Spiritual training is not something that can properly be put off until children get older. Timothy, for example, grew up to be an outstanding Christian. But he had been instructed in the Holy Scriptures “from infancy.” (2 Timothy 3:15) In harmony with this, some Christian mothers have been observed asking Jehovah’s blessing aloud before giving their babies their bottle. No wonder these infants are soon saying “amen” at the close of such prayers! This is a small first step in helping them to develop appreciation for all the spiritual and material gifts that they receive from God.
Michael and Sephorah (seven and eight years old respectively) showed the results of fine parental training. Once, when they and their parents went on a trip, they took the initiative in asking God for guidance and protection. And at their destination the children remembered to thank Jehovah for a safe arrival.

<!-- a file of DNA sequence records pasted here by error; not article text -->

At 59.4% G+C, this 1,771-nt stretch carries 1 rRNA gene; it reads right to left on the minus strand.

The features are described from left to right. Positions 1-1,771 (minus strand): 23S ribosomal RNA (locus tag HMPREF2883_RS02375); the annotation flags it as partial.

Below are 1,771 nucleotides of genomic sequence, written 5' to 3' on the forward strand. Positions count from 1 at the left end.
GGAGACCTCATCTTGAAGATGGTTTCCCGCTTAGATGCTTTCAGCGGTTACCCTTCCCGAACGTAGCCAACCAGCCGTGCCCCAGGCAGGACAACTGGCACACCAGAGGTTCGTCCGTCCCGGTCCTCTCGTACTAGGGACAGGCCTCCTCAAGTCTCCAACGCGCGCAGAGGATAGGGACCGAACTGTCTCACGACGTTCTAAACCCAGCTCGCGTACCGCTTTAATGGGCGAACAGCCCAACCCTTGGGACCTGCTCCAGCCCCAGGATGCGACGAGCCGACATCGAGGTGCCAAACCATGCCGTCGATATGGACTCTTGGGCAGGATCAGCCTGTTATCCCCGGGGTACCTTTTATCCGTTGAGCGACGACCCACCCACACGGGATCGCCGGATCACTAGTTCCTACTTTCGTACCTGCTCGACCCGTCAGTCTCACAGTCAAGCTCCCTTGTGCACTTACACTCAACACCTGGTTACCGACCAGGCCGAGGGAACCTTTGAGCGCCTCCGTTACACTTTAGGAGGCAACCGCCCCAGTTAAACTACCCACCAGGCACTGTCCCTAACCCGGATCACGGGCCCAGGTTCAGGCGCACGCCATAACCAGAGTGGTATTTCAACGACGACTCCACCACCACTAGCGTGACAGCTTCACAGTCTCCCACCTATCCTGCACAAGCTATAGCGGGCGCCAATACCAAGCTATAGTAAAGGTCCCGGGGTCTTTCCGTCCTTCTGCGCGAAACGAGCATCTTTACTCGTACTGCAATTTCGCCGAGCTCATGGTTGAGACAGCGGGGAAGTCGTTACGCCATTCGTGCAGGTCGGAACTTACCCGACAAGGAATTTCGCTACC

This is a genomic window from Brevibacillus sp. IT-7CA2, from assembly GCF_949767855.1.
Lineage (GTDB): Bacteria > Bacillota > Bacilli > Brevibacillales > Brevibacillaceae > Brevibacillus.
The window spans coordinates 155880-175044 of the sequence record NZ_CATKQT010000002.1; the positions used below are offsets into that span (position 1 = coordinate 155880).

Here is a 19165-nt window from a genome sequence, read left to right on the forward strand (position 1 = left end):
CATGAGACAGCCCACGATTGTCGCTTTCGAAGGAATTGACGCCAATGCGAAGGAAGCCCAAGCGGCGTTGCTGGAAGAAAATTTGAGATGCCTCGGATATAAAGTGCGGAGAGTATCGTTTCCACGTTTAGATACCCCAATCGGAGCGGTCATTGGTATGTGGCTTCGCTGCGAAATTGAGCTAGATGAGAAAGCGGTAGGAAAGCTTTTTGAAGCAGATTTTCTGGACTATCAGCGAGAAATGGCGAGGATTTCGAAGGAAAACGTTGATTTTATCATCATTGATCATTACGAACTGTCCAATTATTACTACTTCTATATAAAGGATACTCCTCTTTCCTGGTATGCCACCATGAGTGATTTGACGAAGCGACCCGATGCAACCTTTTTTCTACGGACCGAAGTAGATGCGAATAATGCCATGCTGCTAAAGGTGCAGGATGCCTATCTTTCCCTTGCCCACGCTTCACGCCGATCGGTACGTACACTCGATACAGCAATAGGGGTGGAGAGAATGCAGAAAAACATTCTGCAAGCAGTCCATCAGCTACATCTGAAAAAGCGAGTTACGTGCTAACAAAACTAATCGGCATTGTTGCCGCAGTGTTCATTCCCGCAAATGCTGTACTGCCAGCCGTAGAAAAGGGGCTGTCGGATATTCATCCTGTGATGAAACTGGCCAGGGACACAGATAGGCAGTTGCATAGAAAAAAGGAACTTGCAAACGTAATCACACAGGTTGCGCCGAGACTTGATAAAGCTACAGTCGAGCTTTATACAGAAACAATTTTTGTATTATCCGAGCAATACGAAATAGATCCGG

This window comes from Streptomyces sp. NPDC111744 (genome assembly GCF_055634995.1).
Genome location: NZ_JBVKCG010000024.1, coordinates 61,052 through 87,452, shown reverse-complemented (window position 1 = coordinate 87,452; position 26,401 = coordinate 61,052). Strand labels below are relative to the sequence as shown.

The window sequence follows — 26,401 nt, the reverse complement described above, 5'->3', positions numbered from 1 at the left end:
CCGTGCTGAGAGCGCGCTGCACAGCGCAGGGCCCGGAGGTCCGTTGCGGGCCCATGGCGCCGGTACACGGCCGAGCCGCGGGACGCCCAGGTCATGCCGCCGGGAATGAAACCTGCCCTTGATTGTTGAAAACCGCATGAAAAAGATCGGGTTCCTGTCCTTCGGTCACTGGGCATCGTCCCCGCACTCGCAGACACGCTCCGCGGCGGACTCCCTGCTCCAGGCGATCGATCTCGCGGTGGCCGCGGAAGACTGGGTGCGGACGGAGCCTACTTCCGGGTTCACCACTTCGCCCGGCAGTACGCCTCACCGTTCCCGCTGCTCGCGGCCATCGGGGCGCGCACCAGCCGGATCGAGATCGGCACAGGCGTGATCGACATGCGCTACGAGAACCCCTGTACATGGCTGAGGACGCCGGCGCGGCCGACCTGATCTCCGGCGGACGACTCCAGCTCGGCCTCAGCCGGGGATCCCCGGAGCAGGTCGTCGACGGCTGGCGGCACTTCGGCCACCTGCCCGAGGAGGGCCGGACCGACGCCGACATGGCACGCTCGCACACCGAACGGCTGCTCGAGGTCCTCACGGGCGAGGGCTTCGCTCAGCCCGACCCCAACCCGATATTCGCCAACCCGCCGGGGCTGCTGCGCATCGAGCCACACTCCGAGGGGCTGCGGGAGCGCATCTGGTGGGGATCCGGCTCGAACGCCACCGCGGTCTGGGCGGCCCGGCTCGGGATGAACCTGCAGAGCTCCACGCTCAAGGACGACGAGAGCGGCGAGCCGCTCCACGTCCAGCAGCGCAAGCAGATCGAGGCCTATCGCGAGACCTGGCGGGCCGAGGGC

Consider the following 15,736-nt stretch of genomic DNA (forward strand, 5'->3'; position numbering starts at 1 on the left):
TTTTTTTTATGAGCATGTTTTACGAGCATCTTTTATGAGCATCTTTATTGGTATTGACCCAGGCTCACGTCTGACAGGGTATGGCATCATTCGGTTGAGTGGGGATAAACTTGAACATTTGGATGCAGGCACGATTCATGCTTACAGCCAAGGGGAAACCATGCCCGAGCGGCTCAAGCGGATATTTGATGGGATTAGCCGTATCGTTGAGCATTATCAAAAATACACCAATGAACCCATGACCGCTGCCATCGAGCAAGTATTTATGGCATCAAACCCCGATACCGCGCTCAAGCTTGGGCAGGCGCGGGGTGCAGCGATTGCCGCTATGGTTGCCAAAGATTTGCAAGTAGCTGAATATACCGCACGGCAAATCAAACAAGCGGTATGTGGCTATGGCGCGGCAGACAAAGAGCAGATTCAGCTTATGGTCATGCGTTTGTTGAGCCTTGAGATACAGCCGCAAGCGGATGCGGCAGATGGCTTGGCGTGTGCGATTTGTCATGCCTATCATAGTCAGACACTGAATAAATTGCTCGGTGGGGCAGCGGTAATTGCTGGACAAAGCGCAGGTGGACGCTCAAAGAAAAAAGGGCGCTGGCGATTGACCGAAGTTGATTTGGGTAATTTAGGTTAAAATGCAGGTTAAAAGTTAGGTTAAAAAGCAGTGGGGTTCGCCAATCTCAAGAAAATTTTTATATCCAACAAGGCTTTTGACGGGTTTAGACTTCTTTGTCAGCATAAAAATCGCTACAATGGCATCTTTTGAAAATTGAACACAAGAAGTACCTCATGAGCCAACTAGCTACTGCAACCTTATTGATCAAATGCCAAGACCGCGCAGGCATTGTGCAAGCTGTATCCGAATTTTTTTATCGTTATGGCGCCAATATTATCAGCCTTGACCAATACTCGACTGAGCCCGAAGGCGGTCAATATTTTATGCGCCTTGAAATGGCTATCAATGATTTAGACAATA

Christian and Eric (three and six years old) were out in a park with their parents. As sometimes happens with little ones, they got lost. When did the parents find them? Just as the little boys had prayed to Jehovah to help them!
Many forms of training can be given successfully while children are quite young. At a large Christian assembly in Belgium, three-year-old Gino was brought to the platform and seated upon a high stool. The speaker asked him to recite to the audience the names of all 66 books of the Bible. Can you do this? Well, Gino could! He continued thriving under his parents’ training and today serves as a traveling overseer of Jehovah’s Witnesses. Of course, not all children have the same abilities to learn, but this does illustrate the benefit of giving them spiritual instruction.